Youth Often Get Hypertension Rx From PCPs Who Treat Adults

Whites, older adolescents, and those with comorbidity more likely to receive prescription

MONDAY, Dec. 5 (HealthDay News) -- Nearly two-thirds of adolescents with primary hypertension who receive antihypertensive medication prescriptions get them from adult primary care physicians (PCPs), according to a study published online Dec. 5 in Pediatrics.

Esther Y. Yoon, M.D., M.P.H., from the University of Michigan in Ann Arbor, and colleagues investigated the prescription patterns of antihypertensive pharmacotherapy for primary hypertension in adolescents, including the antihypertensive drug class prescribed and the specialty of the prescribing physician. Patient demographics and the presence of obesity-related comorbidities were examined. Adolescents with primary hypertension were identified by International Classification of Diseases, Ninth Revision codes.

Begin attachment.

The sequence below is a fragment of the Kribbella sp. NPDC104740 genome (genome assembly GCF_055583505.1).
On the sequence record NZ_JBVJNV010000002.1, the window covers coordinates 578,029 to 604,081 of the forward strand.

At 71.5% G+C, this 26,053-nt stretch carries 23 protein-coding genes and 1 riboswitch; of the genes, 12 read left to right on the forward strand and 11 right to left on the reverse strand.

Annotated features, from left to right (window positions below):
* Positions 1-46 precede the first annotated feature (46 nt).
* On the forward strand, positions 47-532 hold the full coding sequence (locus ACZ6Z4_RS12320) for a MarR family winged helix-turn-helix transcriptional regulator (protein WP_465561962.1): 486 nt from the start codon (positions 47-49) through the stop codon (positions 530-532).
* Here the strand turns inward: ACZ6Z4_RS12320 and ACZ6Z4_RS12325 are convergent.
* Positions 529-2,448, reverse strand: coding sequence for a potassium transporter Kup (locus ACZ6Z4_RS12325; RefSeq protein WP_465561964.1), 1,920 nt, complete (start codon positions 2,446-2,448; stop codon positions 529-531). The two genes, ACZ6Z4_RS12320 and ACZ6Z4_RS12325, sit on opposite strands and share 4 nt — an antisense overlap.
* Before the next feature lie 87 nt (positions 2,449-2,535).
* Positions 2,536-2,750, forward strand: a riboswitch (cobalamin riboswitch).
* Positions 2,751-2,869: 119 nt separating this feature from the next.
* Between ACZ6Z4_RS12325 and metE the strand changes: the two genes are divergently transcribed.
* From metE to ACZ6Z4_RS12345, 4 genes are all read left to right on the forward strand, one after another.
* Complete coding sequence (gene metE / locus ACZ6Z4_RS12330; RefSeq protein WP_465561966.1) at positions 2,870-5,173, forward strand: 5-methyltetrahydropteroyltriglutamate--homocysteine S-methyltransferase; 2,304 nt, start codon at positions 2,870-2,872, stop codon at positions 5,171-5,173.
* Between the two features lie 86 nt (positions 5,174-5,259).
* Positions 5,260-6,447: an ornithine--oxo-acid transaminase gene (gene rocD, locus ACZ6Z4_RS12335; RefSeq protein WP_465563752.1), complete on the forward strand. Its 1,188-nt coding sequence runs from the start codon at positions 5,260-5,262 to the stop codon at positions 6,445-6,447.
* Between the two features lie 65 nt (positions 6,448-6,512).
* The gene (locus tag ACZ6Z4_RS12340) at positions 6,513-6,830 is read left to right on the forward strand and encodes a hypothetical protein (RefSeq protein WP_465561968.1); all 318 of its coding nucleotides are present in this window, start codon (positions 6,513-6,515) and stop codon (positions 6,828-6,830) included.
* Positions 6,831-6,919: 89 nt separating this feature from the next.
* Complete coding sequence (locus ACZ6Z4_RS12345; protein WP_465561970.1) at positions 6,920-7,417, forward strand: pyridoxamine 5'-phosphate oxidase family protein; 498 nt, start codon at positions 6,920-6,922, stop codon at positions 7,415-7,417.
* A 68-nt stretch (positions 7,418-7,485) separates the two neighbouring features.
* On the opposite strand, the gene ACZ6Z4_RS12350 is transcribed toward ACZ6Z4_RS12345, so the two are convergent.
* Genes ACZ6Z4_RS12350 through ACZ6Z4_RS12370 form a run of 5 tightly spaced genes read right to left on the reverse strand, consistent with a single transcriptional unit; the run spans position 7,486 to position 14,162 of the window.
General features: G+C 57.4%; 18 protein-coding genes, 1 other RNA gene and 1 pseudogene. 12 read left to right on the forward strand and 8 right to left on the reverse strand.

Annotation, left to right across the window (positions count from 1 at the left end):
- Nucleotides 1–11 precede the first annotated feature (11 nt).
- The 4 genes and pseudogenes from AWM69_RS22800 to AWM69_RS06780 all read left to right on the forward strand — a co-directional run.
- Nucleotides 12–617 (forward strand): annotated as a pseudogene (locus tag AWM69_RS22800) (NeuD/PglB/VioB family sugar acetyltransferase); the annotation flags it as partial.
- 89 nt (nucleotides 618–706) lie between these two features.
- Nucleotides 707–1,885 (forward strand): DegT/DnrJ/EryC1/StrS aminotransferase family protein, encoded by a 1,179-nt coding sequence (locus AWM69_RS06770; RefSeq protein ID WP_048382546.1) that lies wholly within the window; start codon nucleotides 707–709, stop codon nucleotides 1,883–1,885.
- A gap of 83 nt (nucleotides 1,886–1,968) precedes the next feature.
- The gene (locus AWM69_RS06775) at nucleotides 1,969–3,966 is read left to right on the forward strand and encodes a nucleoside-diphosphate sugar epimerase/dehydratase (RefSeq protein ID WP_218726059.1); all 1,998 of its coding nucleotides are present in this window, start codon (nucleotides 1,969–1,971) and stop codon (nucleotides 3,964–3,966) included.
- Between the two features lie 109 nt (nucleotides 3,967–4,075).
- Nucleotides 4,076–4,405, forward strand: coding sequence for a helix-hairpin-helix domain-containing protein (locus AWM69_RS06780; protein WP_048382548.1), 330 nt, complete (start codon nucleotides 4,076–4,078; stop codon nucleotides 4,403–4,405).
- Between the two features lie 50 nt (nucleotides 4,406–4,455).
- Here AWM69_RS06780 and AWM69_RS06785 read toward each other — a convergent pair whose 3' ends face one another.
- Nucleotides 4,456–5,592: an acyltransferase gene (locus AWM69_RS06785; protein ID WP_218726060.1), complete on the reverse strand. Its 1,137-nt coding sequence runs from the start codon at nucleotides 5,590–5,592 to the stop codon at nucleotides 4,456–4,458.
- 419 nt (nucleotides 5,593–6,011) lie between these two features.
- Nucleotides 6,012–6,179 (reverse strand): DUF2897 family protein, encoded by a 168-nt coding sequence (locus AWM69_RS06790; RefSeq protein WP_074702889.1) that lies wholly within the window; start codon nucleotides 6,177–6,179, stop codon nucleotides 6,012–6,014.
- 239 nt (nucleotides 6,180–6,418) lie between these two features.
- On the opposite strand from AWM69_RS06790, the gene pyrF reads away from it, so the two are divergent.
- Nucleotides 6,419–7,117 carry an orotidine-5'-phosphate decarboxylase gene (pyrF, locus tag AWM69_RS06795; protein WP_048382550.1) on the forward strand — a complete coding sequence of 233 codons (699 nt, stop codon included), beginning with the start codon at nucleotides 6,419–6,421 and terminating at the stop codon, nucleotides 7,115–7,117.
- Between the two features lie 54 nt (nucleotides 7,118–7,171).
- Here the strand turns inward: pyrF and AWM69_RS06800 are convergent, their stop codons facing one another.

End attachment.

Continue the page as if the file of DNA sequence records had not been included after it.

The investigators identified 4,296 adolescents with primary hypertension during 2003 to 2008. Of these, 66 percent were boys; 73 percent were aged 11 to 14 years; 48 percent had obesity-related comorbidity; and 53, 41, and 4 percent were blacks, whites, and Hispanics, respectively. Twenty three percent of adolescents with primary hypertension received antihypertensive prescriptions. After controlling for gender, and years of Medicaid eligibility, antihypertensive prescriptions were more likely to be received by whites, older adolescents (≥15 years), and those with comorbidity (odds ratios, 1.61, 2.11, and 1.57, respectively). Prescriptions were received from adult PCPs by nearly two-thirds of adolescents. Of the adolescents who received prescriptions, more than one-quarter received combination therapy, which was prescribed most often by adult PCPs.

"Adult PCPs were leading prescribers of antihypertensive medications for adolescents with primary hypertension," the authors write.

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